Aluth Avurudu, World Cup Cricket, Vesak and May Day; all these events that came in quick succession and kept our politicians and our people enthralled and absorbed for the last few weeks are now over. Renewed in spirit and strengthened morally by these events, the country`s collective political leadership has to return to the national issue quickly and vigorously.
The May Day saw the presentation of the SLFP proposals for the resolution of the national problem. And political parties, commentators and analysts have now begun commenting on these proposals. Reports say that the Tamil parties have expressed dissatisfaction over these proposals while SLMC Leader Rauff Hakeem has said that the SLFP proposals to resolve the national issue fell short of their expectations, but he has added that his party was prepared to discuss them further. The UNP, quite understandably, has scoffed at these proposals since they are for more extensive methods of devolution. JVP Propaganda Secretary Wimal Weerawansa addressing their May Day rally has said the present government is engaged in gratifying imperialists and that is why they have presented devolution proposals. He has further said these actions would only help imperialism and separatism but they provide no assistance for solving the national question.
Besides these reactions from political parties, comments have also been made by political analysts who have, to a great extent, viewed our national issue in an objective and dispassionate way. Some of them also do not consider the SLFP proposals as adequate to solve the problem. One commentator while denouncing the proposals in strong terms, has said the SLFP is offering less than what has already been provided under the 13th Amendment to the Constitution in the form of provincial councils.
The SLFP leadership has, however, made it clear that their proposals have been formulated for submission to the All-Party Representatives Committee (APRC) for deliberation. The spokesmen for the party as well as for the government, in a demonstration of the required spirit in tackling this problem, have indicated their willingness to be amenable to the proposals and suggestions that the other parties would submit to the APRC. It would, therefore, be advisable for all concerned to avoid both extremes of adulation and condemnation of the present proposals. This does not, however, mean that any discussion on these proposals should completely be avoided. As the subject is delicate and sensitive it has to be approached cautiously and objectively without leaving room for emotional or angry reactions from concerned parties. Attempts now apparently being made by some interested parties to gain political mileage at this stage, to say the least, are destructive.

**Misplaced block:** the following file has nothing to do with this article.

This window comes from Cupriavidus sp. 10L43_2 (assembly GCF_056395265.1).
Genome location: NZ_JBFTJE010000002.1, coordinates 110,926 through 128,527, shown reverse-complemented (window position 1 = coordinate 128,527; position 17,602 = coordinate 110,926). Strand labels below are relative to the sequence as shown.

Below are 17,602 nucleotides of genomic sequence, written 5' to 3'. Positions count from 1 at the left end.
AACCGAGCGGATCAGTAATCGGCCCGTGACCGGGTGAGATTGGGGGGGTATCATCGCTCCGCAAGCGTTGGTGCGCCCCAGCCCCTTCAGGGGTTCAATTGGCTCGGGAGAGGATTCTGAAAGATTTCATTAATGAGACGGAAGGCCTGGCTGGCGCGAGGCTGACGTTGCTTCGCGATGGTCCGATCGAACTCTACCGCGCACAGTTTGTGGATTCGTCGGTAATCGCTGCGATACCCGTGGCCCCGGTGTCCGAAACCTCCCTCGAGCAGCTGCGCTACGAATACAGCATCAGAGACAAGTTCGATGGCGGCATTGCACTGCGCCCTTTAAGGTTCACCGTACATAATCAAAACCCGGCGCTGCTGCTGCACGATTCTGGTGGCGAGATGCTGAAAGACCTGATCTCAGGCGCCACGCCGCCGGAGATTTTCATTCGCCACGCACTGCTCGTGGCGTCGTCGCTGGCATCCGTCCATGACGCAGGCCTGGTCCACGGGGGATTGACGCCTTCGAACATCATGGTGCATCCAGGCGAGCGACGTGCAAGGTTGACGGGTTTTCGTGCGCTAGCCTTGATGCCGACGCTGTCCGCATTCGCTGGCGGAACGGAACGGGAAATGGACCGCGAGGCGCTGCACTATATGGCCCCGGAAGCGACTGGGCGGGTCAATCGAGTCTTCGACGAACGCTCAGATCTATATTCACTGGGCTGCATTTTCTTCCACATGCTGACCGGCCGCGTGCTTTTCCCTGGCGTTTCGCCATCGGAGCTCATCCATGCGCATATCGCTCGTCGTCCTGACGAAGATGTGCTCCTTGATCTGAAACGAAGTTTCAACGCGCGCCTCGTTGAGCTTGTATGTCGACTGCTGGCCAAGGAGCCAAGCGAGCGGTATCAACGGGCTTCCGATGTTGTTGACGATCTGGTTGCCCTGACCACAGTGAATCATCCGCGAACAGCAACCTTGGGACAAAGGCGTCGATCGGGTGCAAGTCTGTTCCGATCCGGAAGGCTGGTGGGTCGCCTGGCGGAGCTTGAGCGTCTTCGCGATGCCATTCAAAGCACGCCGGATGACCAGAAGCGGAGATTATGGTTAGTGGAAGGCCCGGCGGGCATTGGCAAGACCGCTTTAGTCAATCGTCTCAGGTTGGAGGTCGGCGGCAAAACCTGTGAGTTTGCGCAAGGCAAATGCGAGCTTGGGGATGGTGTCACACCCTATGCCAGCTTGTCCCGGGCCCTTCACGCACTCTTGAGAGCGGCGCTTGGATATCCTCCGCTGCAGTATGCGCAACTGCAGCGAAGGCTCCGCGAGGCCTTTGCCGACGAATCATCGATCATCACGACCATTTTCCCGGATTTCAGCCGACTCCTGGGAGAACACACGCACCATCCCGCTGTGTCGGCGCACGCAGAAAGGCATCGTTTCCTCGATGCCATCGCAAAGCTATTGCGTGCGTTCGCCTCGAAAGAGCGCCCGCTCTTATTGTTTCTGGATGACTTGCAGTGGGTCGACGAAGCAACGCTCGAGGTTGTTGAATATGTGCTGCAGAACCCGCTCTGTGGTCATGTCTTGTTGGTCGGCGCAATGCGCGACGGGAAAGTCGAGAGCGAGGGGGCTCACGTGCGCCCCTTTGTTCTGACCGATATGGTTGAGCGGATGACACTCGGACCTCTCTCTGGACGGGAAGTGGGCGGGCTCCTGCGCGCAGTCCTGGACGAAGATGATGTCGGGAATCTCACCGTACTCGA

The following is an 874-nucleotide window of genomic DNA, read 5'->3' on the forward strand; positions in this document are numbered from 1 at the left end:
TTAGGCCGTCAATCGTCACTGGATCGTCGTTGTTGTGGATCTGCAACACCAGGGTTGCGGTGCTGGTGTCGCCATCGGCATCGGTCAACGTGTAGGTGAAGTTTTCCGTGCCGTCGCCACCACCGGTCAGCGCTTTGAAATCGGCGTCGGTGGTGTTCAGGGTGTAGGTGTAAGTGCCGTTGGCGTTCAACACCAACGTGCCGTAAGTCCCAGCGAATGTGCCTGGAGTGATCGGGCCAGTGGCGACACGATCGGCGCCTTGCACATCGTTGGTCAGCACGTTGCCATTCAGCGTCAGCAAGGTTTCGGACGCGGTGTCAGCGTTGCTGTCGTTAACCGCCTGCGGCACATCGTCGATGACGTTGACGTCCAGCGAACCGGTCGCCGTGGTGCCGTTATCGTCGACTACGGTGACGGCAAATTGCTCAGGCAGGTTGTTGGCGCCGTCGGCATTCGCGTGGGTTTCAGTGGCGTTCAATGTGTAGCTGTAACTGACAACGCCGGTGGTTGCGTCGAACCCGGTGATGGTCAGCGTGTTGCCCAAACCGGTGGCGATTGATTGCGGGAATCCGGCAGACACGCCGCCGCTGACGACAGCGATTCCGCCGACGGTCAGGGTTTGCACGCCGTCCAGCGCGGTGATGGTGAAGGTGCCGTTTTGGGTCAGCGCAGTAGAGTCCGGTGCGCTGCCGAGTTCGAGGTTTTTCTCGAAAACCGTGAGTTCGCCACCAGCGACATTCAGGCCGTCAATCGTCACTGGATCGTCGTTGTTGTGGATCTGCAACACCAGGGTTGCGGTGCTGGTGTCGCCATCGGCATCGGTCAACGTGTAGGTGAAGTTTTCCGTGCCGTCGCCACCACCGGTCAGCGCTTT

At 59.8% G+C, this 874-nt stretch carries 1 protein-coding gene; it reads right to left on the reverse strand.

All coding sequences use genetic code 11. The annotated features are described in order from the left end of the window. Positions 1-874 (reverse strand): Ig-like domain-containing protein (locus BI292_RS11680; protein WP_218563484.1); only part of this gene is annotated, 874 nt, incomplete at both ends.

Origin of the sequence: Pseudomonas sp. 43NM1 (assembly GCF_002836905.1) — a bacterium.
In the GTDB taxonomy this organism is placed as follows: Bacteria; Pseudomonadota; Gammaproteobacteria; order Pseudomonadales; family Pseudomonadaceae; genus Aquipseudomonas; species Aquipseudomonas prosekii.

In fact, reasoned and dispassionate analysis and discussion of all the proposals before the public today, by informed and competent persons and groups would to a great extent assist the APRC in arriving at a consensual set of proposals. Those parties that are yet to present their proposals have to expeditiously submit their proposals. Some parties were waiting for the main party in the government, the SLFP, to submit its proposals. These parties could now approve of the present proposals or formulate their own alternatives. The UNP Democratic Group in the government that has promised to present its proposals has to do so quickly.
The APRC which is headed by Minister Tissa Vitharana, meanwhile, has to get its machinery properly organized to take up the onerous task of deliberating on the proposals placed before it. It has to make every endeavour to get the participation of representatives from all concerned political parties in this national effort. There is indeed no reason for any political party to shun this process which is the only democratic way to solve the problem. If these parties are committed to democracy and peaceful resolution of conflicts as they often declare, there is no alternative for them to resort to. They should place whatever proposals they have, before the collective body and let them to be considered by all parties.
Needless to emphasise here that whatever conclusions reached at the APRC, they have to be finally placed before the people for their approval.